SAN FRANCISCO—Today, NetChoice submitted an amicus letter to the California Supreme Court, urging it to review the case Liapes v. Facebook. In Liapes, a lower court’s unprecedented ruling would, in many cases, make it unlawful to direct online information and advertisements to the people most likely to be interested in them.
This ruling presents a troubling contraction of immunity under Section 230 of the Communications Decency Act. It also seriously miscategorizes California’s non-discrimination statute: The Unruh Civil Rights Act was designed to prevent arbitrary discrimination against individuals. It was not intended to and has never before been interpreted to stop consumers from receiving beneficial commercial information.
“This unprecedented opinion from the lower court would make California the only state to effectively ban advertisers from showing users relevant information online that would annihilate the free, personalized internet we all enjoy while further expanding the digital divide,” said Carl Szabo, NetChoice Vice President & General Counsel. “To keep the internet a vibrant and innovative online marketplace for Californians, NetChoice asks the Court to review this case and reverse the lower Court’s judgment.”
Organizations as diverse as a women’s prayer group and a seller of men’s orthopedic shoes are able to reach their audiences more effectively online because of targeted advertising—and to users’ great benefit. But if the lower court’s opinion stands, Facebook and every other online ad network could be liable under California’s Unruh Civil Rights Act for allowing targeting based on age and gender.
Our amicus letter explains four ways the lower court’s ruling would undermine Californians’ experiences online:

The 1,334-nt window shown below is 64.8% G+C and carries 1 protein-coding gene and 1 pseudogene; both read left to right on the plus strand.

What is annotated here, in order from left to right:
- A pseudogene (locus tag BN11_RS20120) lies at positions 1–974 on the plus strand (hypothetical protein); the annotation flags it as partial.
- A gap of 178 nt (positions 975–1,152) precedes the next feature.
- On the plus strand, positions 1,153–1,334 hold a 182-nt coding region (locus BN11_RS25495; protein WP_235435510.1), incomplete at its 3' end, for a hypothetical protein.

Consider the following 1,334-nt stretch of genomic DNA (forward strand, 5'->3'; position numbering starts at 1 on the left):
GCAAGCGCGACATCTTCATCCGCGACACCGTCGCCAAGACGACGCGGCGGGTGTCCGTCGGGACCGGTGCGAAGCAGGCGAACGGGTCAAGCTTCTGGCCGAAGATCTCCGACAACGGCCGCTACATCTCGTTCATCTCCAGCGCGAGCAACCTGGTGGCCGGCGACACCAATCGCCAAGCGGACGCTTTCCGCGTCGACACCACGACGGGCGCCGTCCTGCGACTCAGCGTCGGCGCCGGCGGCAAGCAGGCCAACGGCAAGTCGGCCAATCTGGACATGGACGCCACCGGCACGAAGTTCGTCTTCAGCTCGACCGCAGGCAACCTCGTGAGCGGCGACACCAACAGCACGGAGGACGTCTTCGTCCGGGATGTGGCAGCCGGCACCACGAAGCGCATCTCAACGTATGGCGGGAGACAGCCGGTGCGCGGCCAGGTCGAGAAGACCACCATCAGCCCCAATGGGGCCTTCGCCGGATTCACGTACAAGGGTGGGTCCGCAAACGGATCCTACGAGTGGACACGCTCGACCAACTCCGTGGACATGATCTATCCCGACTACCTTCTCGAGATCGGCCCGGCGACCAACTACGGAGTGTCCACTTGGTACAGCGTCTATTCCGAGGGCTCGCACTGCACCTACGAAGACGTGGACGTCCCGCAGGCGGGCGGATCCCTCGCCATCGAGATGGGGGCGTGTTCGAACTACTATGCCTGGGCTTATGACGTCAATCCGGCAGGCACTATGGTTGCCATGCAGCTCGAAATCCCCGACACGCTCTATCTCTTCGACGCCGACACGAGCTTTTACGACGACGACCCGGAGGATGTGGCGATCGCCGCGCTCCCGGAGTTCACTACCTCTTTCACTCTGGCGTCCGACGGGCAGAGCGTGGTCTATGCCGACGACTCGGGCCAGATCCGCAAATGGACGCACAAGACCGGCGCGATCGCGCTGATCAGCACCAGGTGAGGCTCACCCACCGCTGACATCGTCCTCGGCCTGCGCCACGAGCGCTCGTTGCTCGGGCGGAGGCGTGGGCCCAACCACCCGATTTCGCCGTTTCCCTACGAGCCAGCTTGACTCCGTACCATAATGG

- First, targeted advertising ensures the content users receive is relevant to their stage in life, cultural context, and other personal aspects. If advertisers on Instagram can no longer use demographic data, ads will become substantially less relevant and less welcome;
- Second, for small businesses, targeted online advertising is an affordable way to reach customers truly interested in their products;
- Third, reducing advertising to targeted and niche markets would negatively impact content creation generally. If ads become less effective—and thus less worthy of investing in—small content creators like bloggers and artists might struggle to find advertisers willing to sponsor their content; and
- Finally, the ruling may inadvertently harm the consumers it seeks to protect. By undermining the economic model that supports free and low-cost online services, Californians might have to pay for more services and content that used to be free.
NetChoice also submitted a depublication request for this opinion. If the California Supreme Court denies review of this case, we ask it to remove the judgment from California’s Official Reports, preventing the dramatic consequences of the opinion.